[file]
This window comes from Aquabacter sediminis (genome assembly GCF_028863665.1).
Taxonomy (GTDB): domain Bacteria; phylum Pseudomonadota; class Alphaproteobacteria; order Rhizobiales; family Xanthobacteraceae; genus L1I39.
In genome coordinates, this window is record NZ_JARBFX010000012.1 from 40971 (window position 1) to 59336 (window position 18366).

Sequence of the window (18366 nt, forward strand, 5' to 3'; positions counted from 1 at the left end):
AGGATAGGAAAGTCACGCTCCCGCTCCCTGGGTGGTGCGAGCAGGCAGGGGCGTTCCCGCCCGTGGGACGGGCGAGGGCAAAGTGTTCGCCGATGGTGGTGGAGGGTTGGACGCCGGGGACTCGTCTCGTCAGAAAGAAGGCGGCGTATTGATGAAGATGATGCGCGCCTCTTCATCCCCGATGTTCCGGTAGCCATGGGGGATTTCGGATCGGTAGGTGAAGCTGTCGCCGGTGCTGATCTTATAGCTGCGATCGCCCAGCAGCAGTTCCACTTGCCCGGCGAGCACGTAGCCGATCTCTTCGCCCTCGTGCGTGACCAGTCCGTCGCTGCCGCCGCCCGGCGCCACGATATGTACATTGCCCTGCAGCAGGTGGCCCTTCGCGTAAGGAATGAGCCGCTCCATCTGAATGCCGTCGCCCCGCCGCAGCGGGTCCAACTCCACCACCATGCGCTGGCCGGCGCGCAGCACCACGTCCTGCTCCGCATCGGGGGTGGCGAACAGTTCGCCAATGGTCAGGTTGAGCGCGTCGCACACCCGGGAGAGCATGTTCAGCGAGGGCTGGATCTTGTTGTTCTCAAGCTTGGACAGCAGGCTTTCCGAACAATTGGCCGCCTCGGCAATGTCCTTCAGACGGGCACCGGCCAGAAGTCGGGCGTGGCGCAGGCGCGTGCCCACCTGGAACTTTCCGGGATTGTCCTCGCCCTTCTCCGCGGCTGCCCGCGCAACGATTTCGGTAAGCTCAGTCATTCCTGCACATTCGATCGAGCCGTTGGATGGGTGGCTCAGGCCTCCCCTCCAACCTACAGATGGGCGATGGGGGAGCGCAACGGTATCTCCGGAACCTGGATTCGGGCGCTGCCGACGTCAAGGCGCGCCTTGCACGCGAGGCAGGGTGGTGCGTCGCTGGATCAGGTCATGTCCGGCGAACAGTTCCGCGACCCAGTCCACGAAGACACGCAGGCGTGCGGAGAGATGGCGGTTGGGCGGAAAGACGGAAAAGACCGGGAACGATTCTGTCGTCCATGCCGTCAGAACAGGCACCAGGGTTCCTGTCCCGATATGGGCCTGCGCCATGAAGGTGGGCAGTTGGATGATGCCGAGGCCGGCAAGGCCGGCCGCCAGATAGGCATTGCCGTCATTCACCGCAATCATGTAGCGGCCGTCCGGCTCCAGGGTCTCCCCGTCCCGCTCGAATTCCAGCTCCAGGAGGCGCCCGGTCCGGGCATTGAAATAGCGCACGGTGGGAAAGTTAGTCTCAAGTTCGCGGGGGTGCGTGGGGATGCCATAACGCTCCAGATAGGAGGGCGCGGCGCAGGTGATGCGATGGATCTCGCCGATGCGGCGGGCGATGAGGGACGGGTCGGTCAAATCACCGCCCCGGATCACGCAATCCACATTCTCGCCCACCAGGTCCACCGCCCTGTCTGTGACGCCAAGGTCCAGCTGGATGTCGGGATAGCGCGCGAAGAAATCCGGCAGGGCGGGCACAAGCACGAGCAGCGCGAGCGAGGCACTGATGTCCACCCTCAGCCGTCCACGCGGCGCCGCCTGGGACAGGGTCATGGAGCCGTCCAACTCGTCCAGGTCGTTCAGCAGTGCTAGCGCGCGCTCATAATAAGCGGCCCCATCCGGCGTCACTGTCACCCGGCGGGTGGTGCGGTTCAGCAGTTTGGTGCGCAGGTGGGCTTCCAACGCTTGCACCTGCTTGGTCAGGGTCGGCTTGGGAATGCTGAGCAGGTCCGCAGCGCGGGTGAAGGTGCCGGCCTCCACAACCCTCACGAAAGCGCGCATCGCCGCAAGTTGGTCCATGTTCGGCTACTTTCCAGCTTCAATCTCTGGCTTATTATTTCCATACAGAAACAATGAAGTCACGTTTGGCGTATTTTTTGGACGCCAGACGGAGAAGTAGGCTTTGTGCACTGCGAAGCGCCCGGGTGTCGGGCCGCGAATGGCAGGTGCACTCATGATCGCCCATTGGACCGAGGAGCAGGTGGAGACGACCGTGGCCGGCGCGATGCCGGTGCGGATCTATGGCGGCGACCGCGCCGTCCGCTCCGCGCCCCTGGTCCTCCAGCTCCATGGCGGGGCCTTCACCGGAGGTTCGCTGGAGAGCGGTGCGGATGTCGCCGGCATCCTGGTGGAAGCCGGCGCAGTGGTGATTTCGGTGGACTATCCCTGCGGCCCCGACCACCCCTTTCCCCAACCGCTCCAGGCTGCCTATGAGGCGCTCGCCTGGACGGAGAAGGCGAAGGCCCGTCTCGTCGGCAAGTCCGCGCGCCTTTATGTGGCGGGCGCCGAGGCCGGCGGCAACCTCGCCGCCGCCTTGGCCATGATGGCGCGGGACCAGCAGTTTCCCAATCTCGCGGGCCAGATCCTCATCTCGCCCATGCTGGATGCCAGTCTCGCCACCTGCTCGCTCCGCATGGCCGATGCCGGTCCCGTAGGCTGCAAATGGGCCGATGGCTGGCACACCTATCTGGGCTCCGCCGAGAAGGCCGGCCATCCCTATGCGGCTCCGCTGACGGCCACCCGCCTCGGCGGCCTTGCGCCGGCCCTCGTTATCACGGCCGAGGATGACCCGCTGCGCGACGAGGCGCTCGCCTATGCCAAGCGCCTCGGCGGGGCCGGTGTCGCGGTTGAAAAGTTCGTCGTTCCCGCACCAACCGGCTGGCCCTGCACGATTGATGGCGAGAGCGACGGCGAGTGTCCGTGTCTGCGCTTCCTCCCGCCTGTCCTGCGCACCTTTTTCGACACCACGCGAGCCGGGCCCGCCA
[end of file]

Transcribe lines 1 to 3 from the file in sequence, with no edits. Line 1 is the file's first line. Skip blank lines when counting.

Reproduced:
This window comes from Aquabacter sediminis (genome assembly GCF_028863665.1).
Taxonomy (GTDB): domain Bacteria; phylum Pseudomonadota; class Alphaproteobacteria; order Rhizobiales; family Xanthobacteraceae; genus L1I39.
In genome coordinates, this window is record NZ_JARBFX010000012.1 from 40971 (window position 1) to 59336 (window position 18366).